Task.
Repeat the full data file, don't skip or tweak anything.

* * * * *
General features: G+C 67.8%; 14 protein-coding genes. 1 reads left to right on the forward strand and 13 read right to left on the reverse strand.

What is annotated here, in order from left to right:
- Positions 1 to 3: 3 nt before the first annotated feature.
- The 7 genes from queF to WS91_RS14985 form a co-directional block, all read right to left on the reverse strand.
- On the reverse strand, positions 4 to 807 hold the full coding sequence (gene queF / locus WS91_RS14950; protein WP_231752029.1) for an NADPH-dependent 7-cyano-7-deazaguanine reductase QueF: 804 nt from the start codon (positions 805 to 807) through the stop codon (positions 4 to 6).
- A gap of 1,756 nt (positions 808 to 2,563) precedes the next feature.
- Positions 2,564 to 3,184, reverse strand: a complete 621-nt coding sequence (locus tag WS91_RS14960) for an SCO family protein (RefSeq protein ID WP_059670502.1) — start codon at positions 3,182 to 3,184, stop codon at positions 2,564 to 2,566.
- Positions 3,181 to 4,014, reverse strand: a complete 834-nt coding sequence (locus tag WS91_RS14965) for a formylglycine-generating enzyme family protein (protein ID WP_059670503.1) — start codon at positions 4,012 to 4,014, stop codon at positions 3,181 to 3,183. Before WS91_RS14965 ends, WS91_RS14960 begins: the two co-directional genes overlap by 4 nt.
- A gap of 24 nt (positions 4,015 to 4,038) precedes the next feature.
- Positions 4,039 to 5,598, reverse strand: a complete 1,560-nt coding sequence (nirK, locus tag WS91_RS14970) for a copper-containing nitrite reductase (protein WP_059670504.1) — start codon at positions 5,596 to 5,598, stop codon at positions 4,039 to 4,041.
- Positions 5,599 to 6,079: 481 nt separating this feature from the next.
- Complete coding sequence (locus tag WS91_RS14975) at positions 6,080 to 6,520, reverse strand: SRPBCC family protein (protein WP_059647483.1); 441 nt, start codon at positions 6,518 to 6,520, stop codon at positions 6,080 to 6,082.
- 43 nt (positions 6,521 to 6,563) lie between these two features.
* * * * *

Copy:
General features: G+C 67.8%; 14 protein-coding genes. 1 reads left to right on the forward strand and 13 read right to left on the reverse strand.

What is annotated here, in order from left to right:
- Positions 1 to 3: 3 nt before the first annotated feature.
- The 7 genes from queF to WS91_RS14985 form a co-directional block, all read right to left on the reverse strand.
- On the reverse strand, positions 4 to 807 hold the full coding sequence (gene queF / locus WS91_RS14950; protein WP_231752029.1) for an NADPH-dependent 7-cyano-7-deazaguanine reductase QueF: 804 nt from the start codon (positions 805 to 807) through the stop codon (positions 4 to 6).
- A gap of 1,756 nt (positions 808 to 2,563) precedes the next feature.
- Positions 2,564 to 3,184, reverse strand: a complete 621-nt coding sequence (locus tag WS91_RS14960) for an SCO family protein (RefSeq protein ID WP_059670502.1) — start codon at positions 3,182 to 3,184, stop codon at positions 2,564 to 2,566.
- Positions 3,181 to 4,014, reverse strand: a complete 834-nt coding sequence (locus tag WS91_RS14965) for a formylglycine-generating enzyme family protein (protein ID WP_059670503.1) — start codon at positions 4,012 to 4,014, stop codon at positions 3,181 to 3,183. Before WS91_RS14965 ends, WS91_RS14960 begins: the two co-directional genes overlap by 4 nt.
- A gap of 24 nt (positions 4,015 to 4,038) precedes the next feature.
- Positions 4,039 to 5,598, reverse strand: a complete 1,560-nt coding sequence (nirK, locus tag WS91_RS14970) for a copper-containing nitrite reductase (protein WP_059670504.1) — start codon at positions 5,596 to 5,598, stop codon at positions 4,039 to 4,041.
- Positions 5,599 to 6,079: 481 nt separating this feature from the next.
- Complete coding sequence (locus tag WS91_RS14975) at positions 6,080 to 6,520, reverse strand: SRPBCC family protein (protein WP_059647483.1); 441 nt, start codon at positions 6,518 to 6,520, stop codon at positions 6,080 to 6,082.
- 43 nt (positions 6,521 to 6,563) lie between these two features.